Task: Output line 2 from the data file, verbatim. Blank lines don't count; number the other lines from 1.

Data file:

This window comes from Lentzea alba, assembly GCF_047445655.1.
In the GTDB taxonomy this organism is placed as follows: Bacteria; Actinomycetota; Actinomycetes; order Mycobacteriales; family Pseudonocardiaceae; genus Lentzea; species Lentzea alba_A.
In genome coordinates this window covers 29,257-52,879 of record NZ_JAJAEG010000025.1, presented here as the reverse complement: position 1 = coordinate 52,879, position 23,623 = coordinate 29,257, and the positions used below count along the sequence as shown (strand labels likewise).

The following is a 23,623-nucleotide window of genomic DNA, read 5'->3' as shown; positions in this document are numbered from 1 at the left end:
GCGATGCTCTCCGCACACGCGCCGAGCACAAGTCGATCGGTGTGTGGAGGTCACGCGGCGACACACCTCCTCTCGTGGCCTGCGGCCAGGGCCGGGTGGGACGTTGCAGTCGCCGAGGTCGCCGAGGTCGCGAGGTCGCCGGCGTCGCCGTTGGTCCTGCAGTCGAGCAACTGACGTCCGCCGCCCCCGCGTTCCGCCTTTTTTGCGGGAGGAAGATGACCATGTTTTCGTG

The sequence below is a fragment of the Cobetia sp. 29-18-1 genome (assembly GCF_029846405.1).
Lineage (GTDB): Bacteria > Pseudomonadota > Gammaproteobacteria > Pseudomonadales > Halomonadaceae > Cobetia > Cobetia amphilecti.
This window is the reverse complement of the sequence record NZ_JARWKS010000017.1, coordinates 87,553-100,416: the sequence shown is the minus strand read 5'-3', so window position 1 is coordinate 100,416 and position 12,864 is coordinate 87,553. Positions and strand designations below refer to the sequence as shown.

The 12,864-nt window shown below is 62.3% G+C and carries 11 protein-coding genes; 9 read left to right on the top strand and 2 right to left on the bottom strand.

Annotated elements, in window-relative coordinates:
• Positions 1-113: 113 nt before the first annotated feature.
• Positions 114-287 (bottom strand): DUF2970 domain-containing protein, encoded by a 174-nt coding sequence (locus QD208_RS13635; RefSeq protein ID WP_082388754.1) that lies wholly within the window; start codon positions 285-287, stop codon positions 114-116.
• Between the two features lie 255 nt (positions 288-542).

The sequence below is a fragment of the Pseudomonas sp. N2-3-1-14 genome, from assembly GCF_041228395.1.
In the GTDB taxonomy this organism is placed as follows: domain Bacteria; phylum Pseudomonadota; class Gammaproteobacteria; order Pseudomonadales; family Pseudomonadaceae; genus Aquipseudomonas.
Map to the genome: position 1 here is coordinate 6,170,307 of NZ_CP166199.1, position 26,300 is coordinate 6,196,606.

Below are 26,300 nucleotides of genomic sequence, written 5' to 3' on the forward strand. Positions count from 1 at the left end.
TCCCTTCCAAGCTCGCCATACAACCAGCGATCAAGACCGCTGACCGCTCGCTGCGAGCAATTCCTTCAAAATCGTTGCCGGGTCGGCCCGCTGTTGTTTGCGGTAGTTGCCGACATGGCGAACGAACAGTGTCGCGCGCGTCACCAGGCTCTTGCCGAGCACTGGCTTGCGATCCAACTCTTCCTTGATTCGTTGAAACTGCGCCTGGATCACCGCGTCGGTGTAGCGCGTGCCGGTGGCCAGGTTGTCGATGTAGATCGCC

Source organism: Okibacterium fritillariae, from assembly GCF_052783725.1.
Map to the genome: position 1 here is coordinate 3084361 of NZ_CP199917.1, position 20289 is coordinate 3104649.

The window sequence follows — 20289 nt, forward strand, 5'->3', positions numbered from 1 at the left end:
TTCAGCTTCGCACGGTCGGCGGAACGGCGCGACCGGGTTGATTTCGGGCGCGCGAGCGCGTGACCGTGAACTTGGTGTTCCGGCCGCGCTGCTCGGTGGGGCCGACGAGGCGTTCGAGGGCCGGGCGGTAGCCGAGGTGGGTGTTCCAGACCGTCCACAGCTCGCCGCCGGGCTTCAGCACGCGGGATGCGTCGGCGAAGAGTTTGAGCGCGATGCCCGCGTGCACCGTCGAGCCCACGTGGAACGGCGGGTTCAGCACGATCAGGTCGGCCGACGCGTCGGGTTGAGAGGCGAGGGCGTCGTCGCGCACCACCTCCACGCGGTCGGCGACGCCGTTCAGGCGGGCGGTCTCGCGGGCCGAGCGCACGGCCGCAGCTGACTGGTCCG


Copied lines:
In the GTDB taxonomy this organism is placed as follows: Bacteria; Actinomycetota; Actinomycetes; order Mycobacteriales; family Pseudonocardiaceae; genus Lentzea; species Lentzea alba_A.